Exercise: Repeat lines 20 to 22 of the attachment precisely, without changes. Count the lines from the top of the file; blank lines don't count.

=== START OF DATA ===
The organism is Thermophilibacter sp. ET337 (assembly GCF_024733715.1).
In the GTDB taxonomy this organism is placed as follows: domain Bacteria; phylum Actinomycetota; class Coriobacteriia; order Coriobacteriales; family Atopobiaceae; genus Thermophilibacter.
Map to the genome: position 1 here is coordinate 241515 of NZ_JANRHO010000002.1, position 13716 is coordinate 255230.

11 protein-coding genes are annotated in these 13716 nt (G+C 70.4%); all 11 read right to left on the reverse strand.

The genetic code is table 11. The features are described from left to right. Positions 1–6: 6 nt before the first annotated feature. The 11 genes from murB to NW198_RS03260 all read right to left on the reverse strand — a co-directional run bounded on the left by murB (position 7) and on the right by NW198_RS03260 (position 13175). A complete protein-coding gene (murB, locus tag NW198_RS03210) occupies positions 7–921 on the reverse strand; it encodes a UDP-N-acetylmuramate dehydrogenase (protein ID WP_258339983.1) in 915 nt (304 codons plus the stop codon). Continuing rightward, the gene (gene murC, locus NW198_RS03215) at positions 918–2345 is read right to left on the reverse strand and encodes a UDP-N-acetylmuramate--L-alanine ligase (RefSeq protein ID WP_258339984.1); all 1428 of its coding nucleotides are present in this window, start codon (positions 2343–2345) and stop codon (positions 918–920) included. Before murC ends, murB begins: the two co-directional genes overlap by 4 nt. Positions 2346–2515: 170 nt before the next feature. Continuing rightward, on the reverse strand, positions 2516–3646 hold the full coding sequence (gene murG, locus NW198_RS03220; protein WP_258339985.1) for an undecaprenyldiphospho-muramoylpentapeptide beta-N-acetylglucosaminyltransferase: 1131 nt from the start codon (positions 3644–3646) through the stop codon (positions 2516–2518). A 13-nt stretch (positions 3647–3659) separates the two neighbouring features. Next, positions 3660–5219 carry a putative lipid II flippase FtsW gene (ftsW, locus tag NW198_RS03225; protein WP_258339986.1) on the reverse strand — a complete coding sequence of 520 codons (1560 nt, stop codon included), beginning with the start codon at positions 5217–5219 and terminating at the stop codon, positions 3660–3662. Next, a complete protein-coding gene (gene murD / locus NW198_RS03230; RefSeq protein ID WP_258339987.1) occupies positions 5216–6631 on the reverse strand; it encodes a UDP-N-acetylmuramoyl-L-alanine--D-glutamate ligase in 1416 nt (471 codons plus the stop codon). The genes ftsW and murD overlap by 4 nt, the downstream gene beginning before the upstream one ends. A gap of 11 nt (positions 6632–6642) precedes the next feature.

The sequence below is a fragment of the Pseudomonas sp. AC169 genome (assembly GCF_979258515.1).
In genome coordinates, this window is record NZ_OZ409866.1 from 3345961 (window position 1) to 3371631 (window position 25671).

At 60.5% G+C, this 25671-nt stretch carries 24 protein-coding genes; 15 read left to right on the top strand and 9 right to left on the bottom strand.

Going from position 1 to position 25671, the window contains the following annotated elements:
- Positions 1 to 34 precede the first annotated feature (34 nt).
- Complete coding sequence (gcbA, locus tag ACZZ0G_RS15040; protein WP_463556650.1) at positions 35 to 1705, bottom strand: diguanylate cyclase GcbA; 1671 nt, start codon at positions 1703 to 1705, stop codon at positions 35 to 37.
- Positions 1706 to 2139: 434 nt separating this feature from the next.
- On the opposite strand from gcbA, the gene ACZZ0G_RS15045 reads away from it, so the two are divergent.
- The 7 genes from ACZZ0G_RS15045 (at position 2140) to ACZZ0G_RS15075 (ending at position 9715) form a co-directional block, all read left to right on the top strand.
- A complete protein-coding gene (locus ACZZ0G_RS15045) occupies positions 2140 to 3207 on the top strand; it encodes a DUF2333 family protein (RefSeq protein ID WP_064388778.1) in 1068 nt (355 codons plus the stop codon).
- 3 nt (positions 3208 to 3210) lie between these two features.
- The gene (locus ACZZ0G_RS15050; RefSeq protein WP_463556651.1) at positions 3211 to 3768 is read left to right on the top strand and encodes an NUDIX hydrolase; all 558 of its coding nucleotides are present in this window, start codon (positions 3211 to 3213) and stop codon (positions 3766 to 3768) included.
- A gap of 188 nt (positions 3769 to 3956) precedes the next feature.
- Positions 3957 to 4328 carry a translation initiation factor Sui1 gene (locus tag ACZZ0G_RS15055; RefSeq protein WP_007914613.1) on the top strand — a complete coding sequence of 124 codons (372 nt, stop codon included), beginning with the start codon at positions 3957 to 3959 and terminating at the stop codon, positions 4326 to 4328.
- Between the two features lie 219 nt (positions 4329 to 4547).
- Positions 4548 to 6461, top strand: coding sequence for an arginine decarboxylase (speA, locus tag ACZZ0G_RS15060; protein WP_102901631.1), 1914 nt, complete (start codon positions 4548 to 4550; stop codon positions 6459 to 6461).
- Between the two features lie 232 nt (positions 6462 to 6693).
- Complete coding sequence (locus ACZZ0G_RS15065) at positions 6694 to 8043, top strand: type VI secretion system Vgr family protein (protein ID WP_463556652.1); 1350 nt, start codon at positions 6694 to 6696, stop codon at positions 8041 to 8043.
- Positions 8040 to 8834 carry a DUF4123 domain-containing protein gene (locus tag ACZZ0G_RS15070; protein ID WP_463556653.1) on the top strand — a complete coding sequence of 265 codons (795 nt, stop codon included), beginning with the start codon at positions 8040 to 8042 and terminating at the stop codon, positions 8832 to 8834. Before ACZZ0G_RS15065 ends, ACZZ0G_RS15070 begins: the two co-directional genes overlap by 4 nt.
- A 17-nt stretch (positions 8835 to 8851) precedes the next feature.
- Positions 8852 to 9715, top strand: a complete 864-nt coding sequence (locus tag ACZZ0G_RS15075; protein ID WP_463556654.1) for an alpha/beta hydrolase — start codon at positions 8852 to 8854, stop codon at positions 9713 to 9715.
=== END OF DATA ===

- Between the two features lie 219 nt (positions 4329 to 4547).
- Positions 4548 to 6461, top strand: coding sequence for an arginine decarboxylase (speA, locus tag ACZZ0G_RS15060; protein WP_102901631.1), 1914 nt, complete (start codon positions 4548 to 4550; stop codon positions 6459 to 6461).
- Between the two features lie 232 nt (positions 6462 to 6693).